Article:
Pearl Street, 1600s New York

In the 1600s, Pearl Street was the shoreline of the east side of the island. With a boom in maritime trade, the city began a process of landfill to extend the island into the East River. By 1730, the eastern edge of Lower Manhattan reached Water Street; by 1780 it extended to Front Street. South Street was the last extension in 1800. NYPL Digital Collection

Peter Goelet was an ironmonger who used his profits from the Revolutionary War to buy real estate in Manhattan. As did the Astors, the Rhinelanders, and the Lorillards, Peter obtained much of his holdings through water grants (land under shallow water), which he purchased from corrupt city administrators.

Peter also ran a successful hardware business with Peter T. Curtenius in a little wooden building under the sign of the Golden Key at 48 Hanover Square. After their partnership dissolved, Peter moved his operations to his large residence at 113-115 Pearl Street, where he sold hardware, brushes, musical instruments, and cutlery.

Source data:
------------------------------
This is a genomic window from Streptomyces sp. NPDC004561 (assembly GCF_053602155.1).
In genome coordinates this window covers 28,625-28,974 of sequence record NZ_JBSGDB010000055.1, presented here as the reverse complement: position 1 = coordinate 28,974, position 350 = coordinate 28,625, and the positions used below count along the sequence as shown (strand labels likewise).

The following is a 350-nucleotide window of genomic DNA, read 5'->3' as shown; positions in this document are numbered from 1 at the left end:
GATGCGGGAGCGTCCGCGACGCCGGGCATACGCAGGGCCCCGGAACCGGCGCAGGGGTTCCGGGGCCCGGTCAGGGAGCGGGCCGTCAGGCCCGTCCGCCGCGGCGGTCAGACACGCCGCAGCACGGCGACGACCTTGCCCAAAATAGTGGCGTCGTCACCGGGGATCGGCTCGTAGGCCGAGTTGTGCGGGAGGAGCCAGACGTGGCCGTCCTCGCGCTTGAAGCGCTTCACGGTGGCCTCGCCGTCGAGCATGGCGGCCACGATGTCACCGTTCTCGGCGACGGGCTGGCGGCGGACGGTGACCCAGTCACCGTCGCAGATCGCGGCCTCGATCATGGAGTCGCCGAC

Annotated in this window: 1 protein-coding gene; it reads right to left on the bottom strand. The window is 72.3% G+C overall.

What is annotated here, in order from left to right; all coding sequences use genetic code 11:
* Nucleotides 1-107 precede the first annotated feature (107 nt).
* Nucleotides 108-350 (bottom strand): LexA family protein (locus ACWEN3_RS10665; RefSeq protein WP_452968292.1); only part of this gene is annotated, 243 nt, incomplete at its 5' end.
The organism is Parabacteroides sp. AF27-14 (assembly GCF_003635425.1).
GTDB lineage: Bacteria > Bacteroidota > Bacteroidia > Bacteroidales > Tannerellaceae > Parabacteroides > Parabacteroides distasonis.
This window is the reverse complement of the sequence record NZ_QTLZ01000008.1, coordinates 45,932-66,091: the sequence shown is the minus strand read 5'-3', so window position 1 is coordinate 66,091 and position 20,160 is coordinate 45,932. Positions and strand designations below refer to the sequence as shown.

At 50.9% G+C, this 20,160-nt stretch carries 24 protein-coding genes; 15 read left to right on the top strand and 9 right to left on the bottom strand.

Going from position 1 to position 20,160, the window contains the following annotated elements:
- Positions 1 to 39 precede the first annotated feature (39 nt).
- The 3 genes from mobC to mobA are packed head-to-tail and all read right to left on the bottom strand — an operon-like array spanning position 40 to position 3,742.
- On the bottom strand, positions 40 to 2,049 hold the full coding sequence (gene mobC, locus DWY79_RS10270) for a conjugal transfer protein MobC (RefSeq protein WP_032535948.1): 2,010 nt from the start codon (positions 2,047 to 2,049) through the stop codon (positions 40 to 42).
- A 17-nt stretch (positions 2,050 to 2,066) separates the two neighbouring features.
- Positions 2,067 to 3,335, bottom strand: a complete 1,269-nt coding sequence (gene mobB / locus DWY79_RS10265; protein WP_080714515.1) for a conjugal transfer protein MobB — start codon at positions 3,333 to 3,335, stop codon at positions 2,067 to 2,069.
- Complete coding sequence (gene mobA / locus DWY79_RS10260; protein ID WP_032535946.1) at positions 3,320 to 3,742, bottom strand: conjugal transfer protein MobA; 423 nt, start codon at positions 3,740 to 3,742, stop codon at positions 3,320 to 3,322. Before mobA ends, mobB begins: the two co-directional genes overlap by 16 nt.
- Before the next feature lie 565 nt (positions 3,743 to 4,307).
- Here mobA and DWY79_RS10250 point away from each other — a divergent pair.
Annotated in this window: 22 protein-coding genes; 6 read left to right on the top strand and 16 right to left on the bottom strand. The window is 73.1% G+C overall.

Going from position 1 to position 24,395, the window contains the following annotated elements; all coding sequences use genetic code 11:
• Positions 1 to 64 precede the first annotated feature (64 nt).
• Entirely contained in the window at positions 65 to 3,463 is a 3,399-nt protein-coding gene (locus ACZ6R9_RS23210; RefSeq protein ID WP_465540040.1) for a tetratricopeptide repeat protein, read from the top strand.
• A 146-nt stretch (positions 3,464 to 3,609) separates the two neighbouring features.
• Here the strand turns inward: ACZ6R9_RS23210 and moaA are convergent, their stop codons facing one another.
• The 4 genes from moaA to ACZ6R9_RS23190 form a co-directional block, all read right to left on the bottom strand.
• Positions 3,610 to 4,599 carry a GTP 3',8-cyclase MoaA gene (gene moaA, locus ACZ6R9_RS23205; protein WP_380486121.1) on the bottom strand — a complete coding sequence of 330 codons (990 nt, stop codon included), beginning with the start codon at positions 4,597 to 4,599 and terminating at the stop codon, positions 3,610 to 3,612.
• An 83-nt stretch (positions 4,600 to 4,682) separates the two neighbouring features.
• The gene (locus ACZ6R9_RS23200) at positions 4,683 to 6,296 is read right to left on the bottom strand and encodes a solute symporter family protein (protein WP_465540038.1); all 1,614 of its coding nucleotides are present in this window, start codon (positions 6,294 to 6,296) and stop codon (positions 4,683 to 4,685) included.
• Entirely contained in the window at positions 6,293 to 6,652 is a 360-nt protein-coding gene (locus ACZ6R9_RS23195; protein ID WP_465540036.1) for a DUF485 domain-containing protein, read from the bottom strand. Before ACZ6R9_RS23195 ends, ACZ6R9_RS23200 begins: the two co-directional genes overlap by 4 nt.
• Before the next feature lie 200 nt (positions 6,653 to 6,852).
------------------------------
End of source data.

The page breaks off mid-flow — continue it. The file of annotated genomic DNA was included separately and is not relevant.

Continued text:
On April 27, 1755, Peter married Elizabeth Ratsey, the daughter of another prominent New York merchant. Their son Peter P. (Peter #2) followed in his father’s footsteps as a merchant, selling fancy hats and bonnets at his shop at 63 Water Street.

In 1799, Peter #2 married Almy Buchanan, the daughter of Thomas Buchanan, a wealthy Scotch farmer who cultivated turnips, corn, and potatoes on 13 acres of land surrounding 45th Street and Third Avenue in what was then Manhattan’s northern wilderness. It was from this property that the Goelet family obtained much of its wealth.